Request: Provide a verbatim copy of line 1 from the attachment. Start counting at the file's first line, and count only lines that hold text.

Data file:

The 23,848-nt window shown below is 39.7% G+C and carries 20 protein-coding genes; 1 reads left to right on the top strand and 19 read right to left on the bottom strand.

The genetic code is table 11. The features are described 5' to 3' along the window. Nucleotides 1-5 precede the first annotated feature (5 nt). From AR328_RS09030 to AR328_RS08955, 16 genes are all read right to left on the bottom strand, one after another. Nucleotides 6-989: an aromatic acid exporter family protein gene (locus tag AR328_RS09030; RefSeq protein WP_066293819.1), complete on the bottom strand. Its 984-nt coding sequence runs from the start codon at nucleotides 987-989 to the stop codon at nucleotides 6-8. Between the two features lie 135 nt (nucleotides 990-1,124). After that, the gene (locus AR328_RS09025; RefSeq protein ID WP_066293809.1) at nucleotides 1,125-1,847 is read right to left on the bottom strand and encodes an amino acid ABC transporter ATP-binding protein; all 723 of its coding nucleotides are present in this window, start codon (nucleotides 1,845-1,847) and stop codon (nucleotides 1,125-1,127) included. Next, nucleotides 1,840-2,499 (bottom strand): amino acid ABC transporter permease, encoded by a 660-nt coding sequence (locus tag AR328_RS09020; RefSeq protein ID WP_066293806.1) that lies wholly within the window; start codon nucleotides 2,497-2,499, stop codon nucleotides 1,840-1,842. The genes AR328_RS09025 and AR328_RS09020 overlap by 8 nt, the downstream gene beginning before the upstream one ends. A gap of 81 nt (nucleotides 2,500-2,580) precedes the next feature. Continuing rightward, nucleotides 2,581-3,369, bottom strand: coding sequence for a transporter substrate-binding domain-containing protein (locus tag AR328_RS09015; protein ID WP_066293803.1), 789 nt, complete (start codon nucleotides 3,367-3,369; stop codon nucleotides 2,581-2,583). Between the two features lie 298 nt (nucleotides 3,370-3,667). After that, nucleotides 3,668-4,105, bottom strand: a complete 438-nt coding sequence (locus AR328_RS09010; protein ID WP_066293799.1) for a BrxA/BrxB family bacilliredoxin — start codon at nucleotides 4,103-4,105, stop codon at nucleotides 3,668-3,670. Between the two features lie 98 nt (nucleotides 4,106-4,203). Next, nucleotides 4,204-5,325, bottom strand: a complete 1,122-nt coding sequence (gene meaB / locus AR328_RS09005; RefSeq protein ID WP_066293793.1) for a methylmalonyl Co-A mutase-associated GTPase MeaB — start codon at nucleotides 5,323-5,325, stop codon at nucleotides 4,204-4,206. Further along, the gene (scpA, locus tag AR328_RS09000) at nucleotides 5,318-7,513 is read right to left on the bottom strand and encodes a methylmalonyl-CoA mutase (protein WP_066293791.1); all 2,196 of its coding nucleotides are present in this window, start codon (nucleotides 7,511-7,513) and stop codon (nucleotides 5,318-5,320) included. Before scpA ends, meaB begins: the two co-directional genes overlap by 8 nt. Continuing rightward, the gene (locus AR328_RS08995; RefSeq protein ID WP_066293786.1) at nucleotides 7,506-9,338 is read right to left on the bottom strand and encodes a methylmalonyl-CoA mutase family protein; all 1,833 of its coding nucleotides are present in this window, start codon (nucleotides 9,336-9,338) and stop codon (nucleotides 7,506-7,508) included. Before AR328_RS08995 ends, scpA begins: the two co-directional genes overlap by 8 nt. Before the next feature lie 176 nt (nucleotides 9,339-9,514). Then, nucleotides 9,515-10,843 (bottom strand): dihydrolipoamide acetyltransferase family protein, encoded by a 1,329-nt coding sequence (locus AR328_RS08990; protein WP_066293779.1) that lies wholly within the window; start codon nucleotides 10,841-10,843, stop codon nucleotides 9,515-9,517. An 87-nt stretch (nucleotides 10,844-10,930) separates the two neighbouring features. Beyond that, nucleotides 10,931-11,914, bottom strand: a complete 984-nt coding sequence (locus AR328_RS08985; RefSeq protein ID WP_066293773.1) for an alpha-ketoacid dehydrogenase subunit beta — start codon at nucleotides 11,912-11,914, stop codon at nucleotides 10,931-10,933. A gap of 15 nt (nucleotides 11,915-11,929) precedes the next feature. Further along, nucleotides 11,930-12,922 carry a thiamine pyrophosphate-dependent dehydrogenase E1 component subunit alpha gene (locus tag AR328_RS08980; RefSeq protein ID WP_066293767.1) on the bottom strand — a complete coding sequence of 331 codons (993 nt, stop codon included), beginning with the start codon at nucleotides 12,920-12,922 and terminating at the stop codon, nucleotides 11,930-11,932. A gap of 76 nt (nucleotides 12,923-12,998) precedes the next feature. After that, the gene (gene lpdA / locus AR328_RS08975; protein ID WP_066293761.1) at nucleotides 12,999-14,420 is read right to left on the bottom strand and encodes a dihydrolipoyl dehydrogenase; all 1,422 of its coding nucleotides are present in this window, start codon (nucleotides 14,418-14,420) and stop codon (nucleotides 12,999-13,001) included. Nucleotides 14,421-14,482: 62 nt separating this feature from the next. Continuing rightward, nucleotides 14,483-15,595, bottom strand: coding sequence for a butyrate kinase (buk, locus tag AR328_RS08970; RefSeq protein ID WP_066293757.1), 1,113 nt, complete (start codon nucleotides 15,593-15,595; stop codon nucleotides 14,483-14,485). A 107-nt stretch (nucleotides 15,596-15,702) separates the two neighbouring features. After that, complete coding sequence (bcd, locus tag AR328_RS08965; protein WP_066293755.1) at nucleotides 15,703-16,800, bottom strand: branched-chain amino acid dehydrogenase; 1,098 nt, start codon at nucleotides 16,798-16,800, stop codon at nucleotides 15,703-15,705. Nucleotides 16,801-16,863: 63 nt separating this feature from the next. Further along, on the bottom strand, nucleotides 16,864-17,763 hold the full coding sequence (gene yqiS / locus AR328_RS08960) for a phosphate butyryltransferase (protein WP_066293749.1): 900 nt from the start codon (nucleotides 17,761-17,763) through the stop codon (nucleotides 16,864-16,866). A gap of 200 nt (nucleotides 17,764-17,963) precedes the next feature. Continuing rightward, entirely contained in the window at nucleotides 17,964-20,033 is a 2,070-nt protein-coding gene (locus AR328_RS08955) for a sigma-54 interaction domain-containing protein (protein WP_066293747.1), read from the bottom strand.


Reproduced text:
The 23,848-nt window shown below is 39.7% G+C and carries 20 protein-coding genes; 1 reads left to right on the top strand and 19 read right to left on the bottom strand.